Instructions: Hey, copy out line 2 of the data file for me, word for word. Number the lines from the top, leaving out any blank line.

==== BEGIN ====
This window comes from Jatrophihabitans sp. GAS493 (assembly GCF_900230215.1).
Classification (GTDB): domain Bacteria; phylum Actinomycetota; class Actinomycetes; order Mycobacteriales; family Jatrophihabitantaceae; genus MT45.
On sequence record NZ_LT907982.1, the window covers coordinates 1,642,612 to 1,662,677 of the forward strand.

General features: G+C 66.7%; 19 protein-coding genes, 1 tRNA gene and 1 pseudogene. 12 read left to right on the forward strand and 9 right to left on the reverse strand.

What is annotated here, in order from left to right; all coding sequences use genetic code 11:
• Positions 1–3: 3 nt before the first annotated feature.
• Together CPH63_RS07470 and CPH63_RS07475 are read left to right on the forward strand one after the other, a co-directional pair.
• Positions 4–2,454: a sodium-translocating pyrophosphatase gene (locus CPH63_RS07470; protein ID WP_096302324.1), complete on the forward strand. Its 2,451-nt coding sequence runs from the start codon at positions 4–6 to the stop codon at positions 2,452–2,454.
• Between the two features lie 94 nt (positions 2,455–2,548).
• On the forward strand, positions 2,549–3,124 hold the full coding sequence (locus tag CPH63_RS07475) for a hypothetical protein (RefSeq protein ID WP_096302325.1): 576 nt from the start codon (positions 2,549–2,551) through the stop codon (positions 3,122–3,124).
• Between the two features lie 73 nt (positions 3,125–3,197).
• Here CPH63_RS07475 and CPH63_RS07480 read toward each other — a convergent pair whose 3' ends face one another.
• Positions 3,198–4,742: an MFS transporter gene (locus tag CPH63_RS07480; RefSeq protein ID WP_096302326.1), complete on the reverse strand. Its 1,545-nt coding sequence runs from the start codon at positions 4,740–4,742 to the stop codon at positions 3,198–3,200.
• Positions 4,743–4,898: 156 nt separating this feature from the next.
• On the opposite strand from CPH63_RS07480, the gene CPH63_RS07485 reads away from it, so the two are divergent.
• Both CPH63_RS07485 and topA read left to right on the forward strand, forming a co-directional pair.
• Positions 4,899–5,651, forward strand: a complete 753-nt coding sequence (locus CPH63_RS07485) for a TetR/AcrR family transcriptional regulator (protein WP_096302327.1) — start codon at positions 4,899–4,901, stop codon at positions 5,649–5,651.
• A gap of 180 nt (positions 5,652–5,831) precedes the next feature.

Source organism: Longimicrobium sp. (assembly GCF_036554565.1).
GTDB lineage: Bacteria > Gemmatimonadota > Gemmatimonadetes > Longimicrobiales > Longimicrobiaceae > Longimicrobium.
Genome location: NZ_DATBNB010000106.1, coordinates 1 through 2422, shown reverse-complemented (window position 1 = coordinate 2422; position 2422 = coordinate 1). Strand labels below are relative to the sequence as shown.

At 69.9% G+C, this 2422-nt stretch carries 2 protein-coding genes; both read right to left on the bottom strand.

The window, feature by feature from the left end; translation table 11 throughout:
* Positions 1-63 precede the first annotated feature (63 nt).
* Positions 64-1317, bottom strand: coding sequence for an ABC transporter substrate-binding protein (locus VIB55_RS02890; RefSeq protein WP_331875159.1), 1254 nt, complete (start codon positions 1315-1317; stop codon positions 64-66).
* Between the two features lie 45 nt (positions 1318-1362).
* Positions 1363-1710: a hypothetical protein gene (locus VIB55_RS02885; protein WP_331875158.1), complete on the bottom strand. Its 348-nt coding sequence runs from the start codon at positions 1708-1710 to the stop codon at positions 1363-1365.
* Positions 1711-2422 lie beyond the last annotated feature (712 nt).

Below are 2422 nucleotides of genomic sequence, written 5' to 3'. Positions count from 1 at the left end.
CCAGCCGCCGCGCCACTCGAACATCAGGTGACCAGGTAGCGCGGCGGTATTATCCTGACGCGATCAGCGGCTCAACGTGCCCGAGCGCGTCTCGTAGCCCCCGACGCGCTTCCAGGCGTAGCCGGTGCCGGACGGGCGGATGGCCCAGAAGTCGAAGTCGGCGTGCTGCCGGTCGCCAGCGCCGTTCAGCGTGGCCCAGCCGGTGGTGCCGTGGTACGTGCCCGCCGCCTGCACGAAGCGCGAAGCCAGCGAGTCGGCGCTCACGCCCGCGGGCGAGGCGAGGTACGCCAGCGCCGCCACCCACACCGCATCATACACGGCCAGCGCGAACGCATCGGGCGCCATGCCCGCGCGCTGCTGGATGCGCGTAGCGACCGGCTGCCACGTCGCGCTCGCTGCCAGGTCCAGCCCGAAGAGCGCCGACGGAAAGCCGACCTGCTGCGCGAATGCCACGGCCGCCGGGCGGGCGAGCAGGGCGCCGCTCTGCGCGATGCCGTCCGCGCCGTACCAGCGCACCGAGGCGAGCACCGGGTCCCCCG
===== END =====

Classification (GTDB): domain Bacteria; phylum Actinomycetota; class Actinomycetes; order Mycobacteriales; family Jatrophihabitantaceae; genus MT45.